Our firm attends quite a few industry events as a way of getting out and talking to farmers. Any given trade show or conference can give us a good pulse on what’s happening and what’s on farmers’ minds.
Usually we’re asked the standard question: "Where are commodity prices heading?" At last month’s Nebraska Power Farming Show, the questions had a strategic tone to them. Farmers were asking how certain events might affect commodity prices. They wanted to be prepared for the "what ifs." They wanted to know: How high might prices go? How low might prices go?
World events impact prices, sometimes in ways that can be difficult to grasp. World events are also unpredictable. And so it is right that farmers are asking questions about being strategically prepared in the face of uncertainty.
Here are the four big stories they asked about—the stories that are compelling farmers to be strategically prepared:
European debt crisis
Q. How is the situation in Europe going to impact our commodity markets? What should we watch for?
A. Unfortunately, this is something we will continue to hear about for quite a while. News on the debt crisis moves the market. Why? Uncertainty. Hedge fund managers and other commodity investors are skittish. Perception of what could happen is what fuels volatility. There’s a nagging feeling that everything could collapse, and so investors are always moving money to the safe haven du jour. The real problem here is not a specific trend. It’s not fear of declining exports to Europe, which are already down 30 percent since 2007. The problem is, simply, general uncertainty and investor skittishness.
Q: We are concerned about the effect of China overheating. Is China pulling back to slow down its economy?
A: Commodity demand from China has been hand-to-mouth. The country has not been stockpiling like in the past, and that has hurt our exports. China experienced a really nice growing season for corn and soybeans, and in turn cut back to one-third of what they imported in beans and corn from the U.S. over last year. The root of China potentially overheating is real estate driven. Its real estate market is overbuilt and could cause them economic headaches. What’s most important to watch is what the U.S. dollar does – a higher dollar would hurt exports and place even more pressure on commodity prices.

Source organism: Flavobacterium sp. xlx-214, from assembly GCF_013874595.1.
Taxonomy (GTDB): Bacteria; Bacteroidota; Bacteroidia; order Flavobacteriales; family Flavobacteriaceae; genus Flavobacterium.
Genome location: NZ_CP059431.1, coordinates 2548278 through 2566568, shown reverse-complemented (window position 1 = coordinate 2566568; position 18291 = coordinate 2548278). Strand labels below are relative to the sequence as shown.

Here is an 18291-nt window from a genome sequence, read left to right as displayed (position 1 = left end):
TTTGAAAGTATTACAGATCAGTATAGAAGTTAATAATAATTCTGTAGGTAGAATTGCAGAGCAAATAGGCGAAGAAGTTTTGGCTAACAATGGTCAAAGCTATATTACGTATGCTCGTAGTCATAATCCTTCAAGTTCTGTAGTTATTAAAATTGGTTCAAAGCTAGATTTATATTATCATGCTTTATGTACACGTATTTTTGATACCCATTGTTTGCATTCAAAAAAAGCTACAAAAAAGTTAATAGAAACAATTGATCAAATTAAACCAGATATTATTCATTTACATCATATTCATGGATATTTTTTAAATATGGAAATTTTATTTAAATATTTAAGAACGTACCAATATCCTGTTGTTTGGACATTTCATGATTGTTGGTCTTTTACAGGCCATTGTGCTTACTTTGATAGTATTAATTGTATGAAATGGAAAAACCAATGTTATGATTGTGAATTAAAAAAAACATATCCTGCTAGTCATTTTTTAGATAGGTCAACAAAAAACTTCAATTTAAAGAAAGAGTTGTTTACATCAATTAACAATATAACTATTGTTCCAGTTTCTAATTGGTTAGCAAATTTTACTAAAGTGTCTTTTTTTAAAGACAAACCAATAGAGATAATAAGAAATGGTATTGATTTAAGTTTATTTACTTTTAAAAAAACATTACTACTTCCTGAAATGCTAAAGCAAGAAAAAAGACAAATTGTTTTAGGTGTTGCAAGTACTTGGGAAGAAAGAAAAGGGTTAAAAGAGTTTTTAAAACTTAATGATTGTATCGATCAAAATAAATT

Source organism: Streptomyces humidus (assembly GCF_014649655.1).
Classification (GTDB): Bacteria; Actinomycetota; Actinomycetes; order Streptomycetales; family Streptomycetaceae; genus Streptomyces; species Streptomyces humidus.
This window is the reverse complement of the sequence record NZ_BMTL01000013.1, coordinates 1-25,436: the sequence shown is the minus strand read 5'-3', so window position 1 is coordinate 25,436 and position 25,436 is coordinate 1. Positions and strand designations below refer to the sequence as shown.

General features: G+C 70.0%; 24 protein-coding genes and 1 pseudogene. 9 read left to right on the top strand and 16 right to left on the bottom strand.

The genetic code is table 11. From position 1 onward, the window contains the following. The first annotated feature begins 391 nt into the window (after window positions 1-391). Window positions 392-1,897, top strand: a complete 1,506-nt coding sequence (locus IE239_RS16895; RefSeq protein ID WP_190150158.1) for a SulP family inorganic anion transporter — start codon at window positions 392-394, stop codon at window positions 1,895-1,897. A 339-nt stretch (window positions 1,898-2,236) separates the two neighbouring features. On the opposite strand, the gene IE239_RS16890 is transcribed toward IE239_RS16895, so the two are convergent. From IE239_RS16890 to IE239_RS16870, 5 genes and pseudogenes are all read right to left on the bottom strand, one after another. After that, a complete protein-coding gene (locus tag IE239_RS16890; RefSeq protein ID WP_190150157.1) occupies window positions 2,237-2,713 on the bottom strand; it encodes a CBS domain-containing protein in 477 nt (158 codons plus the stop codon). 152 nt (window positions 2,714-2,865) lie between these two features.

Negativity toward USDA reports
Q: If we can’t trust the numbers, what can we do?
A: The next report comes out January 12. Pay attention to all reports and be alert to opportunities, yet don’t stake your marketing decisions on them. For years these reports have been creating stress. Often a number is a surprise because it is unexpected, and it is unexpected because it makes no sense based on the common knowledge that is out there. The market moves based on surprises. Usually, within a couple days after the report, the market resumes the original trend that was in place, and all the hoopla and news surrounding the report turns out to be nothing more than a distraction. If the report does change the trend of the market, your strategy should be in place to respond to the trend or change. So the bottom line is, pre-plan what you will do when the market changes, and be disciplined to act, regardless of whether the report, or some other event, becomes the catalyst.
Ethanol blender’s credit
Q: What about the impact of this subsidy ending (which has given a 45-cent-per-gallon tax credit to ethanol blenders for the past 30 years)? Will it result in ethanol plants needing less corn?
A: As 2011 drew to a close, there was a big push from blenders to pull in higher-than-normal volumes of ethanol because they expected to lose their 45 cents for each gallon of ethanol that they mixed into gasoline. There’s another thirst for ethanol: exports. Through three quarters of 2011, we exported 640.7-million gallons. That was 240-million gallons more than all of 2010.
The tax credit had an impact. Once again, though, a bigger concern would be strengthening of the U.S. dollar relative to key export countries. If that happens, the incentive to produce so much ethanol will decline.
So how do you stare down this uncertainty? As these four ongoing news stories illustrate, there’s no way to know for certain what’s going to happen. That’s okay. You can pre-plan what you will do if prices climb a lot, fall far, or do anything in between. In essence, this is what farmers at the Nebraska Power Farming Show were asking. What could happen to prices if . . .?
Tackle uncertainty head on by developing dynamic strategies for all price scenarios to protect you from extreme risk and to capture higher prices when they’re available. That way, when the markets get emotional about European news, USDA reports, China, changes in ethanol production, or other news, you can remain level-headed.
Scott Stewart is president and CEO of Stewart-Peterson, a commodity marketing consulting firm based in West Bend, Wis. You may reach Scott at 800-334-9779, email him at firstname.lastname@example.org
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